Isaiah Chapter 65 Notes

Isaiah Ch 65 Commentary // larryhuntbiblecommentary.wordpress.com

Chapter Sixty-five:

v. 1: Since chapter sixty-two (62:7), God has been given no rest from the petition to reestablish Jerusalem.  I am inclined to believe that this chapter is his response to the petition, but if it is, there are a couple of aspects of it that strike me as a little odd.  Throughout this chapter (except in v. 18[1]) he is directly addressing the unfaithful Israelites; he refers to the faithful Israelites in the third person.  Yet in the preceding chapters, it seems the faithful are the ones making the petition, so I would have expected God to address them directly rather than the unfaithful.[2] Notice also that the curses God will bring on the unfaithful and the blessings he will bring on the faithful are both in the future relative to the time when God is speaking: “My servants shall eat, but you shall be hungry” (65:13).  If the curses he speaks of here are the destruction of Jerusalem and the Babylonian Captivity, then this chapter seems out of sequence to me since the petitions of chapters 62-64 are set in the time after the Babylonian Captivity.[3]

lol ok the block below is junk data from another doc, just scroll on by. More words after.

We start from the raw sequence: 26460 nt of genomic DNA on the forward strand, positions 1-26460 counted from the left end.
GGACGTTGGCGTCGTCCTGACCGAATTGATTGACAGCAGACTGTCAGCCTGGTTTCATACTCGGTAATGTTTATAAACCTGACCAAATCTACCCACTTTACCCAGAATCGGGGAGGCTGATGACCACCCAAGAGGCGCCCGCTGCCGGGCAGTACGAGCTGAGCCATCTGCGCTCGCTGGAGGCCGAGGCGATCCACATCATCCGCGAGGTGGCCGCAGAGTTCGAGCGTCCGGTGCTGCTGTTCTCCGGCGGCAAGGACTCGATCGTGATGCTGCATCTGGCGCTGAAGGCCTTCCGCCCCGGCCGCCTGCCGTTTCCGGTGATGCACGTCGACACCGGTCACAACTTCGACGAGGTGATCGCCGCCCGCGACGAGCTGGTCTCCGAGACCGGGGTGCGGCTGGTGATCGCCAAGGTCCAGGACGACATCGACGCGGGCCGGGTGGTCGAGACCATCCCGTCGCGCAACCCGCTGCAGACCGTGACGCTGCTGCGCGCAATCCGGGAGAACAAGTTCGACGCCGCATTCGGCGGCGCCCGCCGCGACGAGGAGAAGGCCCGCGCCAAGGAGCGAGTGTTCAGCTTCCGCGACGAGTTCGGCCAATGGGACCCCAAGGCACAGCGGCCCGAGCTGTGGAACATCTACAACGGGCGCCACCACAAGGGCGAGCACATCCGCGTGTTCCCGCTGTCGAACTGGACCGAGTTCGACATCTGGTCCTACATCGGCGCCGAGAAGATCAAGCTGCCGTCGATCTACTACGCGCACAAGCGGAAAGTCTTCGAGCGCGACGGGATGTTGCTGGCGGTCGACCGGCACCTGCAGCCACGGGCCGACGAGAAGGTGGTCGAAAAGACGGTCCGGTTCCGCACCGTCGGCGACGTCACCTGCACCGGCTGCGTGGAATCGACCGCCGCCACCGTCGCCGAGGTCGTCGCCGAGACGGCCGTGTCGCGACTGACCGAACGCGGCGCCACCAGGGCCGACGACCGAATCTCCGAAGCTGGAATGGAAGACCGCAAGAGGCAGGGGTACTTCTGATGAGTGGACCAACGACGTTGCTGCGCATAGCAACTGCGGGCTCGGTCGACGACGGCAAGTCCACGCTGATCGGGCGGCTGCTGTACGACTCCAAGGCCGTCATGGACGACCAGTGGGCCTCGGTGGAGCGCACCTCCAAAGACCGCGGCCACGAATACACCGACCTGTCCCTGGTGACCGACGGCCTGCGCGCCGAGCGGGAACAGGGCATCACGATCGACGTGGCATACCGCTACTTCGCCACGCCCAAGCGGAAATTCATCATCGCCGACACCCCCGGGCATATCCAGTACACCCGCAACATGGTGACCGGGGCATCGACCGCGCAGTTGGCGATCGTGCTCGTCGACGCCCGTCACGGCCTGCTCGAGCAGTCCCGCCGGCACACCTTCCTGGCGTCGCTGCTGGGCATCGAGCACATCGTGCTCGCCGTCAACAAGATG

I suspect that when Isaiah quotes God as saying, “Here I am, here I am,” he means to allude to his own very similar words spoken in 6:8: “Here am I; send me!”  If it is intentional, there is a beautiful symmetry in closing Isaiah’s book of prophecy with an allusion to the moment of his call to prophecy.  But there is another parallel between the two passages beyond their similar wording.  The response of the people is the same.  God’s appeal to his people, either directly (as he does in this chapter) or through his prophet (as he does in chapter 6) is met with hard hearts.